During this period, the males huddle together for warmth and for protection from the howling winds (which can reach 100 mph in a storm). Emperor penguins are specially adapted to survive these harsh conditions as their body size and shape gives them a lower 'surface-to-volume' ratio and their flippers are much smaller proportionally than any other penguin. All penguins have developed a heat-exchange system of blood vessels in their flippers and legs so that returning venous blood is warmed up by the outgoing arterial blood. Emperors also have an exceptional heat-exchange system in their nasal passages, which recovers much of the heat added to the cold air they breathe in. They also have long, double-layered, high-density feathers, which cover their legs.
Crowding closely together saves heat loss and each penguin shuffles along slowly gradually moving from the cold outer edges of the group to the warmer centre. During this time, the average temperature is around minus 4 degrees Fahreinheit (-20 degrees centigrade) but can drop to minus 40 degrees (-40C) or more and, if Papa Penguin drops the egg onto the ice or exposes it for just a few seconds, the embryo will die. At last the egg hatches and the starving parent, who will have lost about a third of his weight, still manages to feed his chick for a couple of days from a residue in his crop - all the while keeping the tiny downy chick tucked under his 'pouch' to keep warm. Timing it perfectly, Mama Penguin returns at this point and takes over the chick's care so that the male penguin can return to the feeding grounds. His fast will have lasted some 110-115 days. It is a long journey to and fro over the ice which is where the penguins' tobogganing trick comes in very handy.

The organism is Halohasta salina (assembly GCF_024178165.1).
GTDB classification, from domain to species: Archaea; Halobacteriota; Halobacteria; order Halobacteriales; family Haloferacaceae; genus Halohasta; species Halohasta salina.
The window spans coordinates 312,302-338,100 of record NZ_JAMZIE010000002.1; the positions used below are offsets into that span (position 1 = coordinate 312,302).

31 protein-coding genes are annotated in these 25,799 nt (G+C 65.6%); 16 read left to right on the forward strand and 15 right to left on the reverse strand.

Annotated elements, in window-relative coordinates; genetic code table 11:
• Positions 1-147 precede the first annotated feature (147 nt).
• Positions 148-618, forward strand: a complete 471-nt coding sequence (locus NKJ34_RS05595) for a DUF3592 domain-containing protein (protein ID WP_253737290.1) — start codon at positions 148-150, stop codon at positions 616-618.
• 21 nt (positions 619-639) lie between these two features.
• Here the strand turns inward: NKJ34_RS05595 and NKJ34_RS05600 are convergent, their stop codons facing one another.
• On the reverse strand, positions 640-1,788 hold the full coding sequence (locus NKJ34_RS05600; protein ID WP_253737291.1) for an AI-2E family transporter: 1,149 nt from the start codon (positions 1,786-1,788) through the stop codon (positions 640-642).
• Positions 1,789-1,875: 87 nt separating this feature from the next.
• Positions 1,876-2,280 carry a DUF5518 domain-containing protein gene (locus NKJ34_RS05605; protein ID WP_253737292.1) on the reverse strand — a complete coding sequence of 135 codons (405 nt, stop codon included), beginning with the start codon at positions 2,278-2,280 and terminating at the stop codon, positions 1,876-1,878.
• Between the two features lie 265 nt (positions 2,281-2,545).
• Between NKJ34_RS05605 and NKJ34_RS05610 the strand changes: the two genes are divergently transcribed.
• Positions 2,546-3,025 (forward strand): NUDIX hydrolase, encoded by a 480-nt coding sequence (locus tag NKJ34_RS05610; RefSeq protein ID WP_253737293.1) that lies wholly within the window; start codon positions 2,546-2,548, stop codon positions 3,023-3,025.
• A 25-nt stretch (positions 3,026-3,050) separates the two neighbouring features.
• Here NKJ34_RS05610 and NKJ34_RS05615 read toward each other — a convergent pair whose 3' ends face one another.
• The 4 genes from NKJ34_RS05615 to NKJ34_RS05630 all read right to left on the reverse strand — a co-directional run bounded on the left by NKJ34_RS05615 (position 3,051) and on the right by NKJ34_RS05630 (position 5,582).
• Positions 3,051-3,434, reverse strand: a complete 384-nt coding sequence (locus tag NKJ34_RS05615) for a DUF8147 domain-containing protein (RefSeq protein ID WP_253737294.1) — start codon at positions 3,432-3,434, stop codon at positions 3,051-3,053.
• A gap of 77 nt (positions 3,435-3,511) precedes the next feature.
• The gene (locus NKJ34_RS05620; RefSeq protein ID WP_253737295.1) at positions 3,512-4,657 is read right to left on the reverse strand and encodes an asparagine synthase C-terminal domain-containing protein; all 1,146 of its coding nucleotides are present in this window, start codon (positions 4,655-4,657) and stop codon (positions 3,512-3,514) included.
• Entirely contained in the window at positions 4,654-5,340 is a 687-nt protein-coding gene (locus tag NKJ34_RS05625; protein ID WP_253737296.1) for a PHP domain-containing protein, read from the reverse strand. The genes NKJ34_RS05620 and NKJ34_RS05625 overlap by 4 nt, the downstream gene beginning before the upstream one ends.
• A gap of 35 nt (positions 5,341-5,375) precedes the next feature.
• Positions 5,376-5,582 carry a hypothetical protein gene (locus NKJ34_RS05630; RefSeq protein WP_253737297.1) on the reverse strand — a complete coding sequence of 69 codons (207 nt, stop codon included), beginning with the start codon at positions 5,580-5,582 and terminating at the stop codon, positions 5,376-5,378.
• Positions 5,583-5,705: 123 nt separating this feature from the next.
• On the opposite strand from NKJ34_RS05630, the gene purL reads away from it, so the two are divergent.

Having put back his lost weight, the male returns by the end of August and both parents then take turns to feed the chick for the next three months. Because of the distance the parents have to travel over the ice, this is usually one very large meal every three to four days. However, as conditions improve, the sea ice gradually melts away, so the previously long journey to the breeding ground becomes much shorter and quicker.
By late spring, the chicks have fledged but they are still only 60% of the adult's weight, the lowest of any penguin. In early December, the young Emperor Penguin is finally at the stage when he can fend for himself. This is the most favourable time of the antarctic year, when the shore ice is melting and the antarctic summer is just beginning giving this amazing bird the best start in a life which can be as long as twenty years.